The FIA has defended its decision to appoint Vitaly Petrov as a Formula 1 steward in Portugal this weekend.
Six-time world champion Lewis Hamilton hit out at the decision, having been criticised by former F1 driver Petrov over his political activism including kneeling and wearing Black Lives Matter-themed t-shirts on the podium.
"Let's say a driver admits to being gay - will they come out with a rainbow flag and urge everyone to become gay as well?" Petrov had told Russia's Championat last month.
"I think the FIA will no longer allow such behaviours."
Hamilton's podium activism was indeed stopped by the FIA, but the world championship leader said he was nonetheless surprised by the appointment of Petrov as steward.
"It is a surprise to see that they are hiring someone who has those beliefs and is so vocal about things we are trying to fight against," he said.
"So I don't quite understand what the FIA's goal is or why particularly he is here because it is not like they don't have other options."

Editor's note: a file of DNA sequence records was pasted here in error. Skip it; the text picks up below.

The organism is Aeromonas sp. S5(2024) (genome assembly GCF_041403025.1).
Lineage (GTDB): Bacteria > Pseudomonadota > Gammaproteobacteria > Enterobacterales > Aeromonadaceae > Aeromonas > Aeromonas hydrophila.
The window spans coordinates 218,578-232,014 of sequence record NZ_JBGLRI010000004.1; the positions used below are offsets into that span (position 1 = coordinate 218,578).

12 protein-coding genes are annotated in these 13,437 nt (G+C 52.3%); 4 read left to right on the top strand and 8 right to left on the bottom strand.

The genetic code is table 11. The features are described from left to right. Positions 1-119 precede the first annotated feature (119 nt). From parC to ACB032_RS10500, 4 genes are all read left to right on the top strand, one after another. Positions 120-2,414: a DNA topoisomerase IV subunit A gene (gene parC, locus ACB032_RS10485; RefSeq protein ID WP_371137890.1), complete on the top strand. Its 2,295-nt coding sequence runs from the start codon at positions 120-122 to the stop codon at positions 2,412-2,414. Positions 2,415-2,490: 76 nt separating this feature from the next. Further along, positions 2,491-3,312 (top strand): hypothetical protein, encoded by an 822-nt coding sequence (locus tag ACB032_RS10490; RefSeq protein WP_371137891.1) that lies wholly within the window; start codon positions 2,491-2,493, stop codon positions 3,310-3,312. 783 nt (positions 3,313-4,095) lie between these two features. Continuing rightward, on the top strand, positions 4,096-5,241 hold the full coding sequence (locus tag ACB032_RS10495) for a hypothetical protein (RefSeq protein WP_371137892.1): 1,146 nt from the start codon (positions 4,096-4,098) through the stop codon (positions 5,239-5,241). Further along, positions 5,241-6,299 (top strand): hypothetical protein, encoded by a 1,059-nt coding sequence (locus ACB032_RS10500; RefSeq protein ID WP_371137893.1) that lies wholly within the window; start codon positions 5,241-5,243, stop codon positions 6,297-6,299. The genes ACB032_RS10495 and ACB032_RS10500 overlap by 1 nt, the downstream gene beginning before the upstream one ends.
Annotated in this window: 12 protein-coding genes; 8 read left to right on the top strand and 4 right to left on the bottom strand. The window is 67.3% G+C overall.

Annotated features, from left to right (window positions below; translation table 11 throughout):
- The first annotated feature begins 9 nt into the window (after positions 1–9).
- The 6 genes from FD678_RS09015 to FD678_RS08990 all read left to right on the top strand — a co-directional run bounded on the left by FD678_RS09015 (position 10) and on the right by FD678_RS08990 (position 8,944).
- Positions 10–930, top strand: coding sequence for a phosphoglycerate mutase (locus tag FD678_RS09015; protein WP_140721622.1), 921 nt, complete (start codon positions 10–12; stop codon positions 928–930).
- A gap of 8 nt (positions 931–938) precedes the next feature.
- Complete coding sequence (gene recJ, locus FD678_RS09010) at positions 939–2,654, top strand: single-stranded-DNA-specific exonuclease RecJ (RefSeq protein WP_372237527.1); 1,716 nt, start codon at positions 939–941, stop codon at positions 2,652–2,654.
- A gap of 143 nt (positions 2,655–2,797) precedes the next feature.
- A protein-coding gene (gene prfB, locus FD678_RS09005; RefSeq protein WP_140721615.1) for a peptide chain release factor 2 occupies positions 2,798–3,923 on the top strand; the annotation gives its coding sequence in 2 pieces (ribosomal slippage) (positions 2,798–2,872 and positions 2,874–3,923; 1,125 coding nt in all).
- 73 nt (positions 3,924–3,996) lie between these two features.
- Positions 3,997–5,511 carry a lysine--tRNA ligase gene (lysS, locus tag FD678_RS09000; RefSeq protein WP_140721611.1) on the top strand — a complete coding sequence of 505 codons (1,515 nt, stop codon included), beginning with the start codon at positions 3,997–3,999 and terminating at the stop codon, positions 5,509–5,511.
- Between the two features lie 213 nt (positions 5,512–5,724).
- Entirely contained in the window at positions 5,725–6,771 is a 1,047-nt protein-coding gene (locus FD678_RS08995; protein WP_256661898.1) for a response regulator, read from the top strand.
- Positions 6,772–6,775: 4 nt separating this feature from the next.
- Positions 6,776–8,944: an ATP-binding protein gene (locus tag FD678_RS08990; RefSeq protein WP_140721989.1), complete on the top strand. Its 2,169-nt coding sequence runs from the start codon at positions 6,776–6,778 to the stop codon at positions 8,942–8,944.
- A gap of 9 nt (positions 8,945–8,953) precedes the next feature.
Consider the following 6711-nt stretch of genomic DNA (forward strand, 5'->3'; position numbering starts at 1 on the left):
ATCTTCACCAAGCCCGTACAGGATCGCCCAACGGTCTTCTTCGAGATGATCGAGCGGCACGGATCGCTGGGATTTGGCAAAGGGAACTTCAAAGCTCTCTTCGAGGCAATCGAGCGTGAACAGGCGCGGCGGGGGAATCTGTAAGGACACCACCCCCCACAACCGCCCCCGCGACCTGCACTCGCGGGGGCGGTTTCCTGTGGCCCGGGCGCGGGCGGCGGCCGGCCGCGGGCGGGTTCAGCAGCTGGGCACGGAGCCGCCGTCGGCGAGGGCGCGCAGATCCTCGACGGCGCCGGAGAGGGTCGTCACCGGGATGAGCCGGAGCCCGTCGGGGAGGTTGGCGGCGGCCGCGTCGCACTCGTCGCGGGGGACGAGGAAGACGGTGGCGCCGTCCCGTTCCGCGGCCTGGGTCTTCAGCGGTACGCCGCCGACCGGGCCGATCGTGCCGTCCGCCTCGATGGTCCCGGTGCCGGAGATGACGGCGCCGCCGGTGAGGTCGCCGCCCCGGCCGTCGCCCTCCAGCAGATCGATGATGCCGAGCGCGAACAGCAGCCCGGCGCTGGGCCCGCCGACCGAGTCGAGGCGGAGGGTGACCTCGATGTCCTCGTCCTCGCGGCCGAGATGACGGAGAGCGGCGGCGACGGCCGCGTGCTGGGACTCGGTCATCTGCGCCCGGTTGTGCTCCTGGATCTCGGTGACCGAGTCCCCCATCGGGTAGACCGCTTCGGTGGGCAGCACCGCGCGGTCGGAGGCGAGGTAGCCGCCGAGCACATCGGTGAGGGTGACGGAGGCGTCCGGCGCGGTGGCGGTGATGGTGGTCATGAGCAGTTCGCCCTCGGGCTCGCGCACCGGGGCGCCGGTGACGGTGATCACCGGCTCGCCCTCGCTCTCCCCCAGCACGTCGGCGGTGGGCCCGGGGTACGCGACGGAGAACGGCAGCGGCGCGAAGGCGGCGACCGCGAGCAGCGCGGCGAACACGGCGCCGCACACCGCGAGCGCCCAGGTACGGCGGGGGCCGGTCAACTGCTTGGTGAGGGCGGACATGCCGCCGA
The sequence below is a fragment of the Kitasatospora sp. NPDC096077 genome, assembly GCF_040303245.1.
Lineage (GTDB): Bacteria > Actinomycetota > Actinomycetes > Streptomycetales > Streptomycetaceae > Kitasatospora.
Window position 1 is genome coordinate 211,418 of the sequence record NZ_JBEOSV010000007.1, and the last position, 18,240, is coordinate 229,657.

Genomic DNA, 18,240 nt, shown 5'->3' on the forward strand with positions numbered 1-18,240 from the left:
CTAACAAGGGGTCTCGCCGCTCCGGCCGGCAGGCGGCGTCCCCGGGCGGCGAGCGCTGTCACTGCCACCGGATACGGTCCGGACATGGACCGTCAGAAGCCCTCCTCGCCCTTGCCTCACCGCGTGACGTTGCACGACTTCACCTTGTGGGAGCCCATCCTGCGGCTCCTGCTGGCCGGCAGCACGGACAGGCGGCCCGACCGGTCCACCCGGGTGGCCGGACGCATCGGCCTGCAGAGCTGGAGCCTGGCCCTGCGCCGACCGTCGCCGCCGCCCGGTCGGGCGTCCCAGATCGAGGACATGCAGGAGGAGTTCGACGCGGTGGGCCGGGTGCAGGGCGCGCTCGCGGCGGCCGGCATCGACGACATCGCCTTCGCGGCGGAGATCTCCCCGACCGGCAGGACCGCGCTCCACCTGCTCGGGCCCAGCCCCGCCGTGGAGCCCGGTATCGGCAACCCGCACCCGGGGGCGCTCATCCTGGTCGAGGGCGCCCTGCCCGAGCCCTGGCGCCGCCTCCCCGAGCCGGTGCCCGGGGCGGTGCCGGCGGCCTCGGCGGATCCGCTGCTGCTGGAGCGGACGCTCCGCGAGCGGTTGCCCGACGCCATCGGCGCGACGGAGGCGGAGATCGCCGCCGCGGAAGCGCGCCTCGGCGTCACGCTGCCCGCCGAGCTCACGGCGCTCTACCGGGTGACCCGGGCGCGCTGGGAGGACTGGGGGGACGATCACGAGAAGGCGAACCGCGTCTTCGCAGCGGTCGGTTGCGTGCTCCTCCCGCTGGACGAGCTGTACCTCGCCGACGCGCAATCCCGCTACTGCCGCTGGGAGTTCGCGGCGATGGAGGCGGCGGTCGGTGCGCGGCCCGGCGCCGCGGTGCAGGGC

But the FIA defended its call, insisting that the governing body "will not discriminate on the basis of views expressed outside of their functions as an FIA steward, provided that any such expression does not contradict the rules and code of ethics of the FIA".
Sky Italia asked FIA president Jean Todt about Hamilton's activism, and he answered: "I respect anyone who wants to fight.
"The important thing is to do it in the right way and at the right times. It's like driving a car at the limit," Todt added.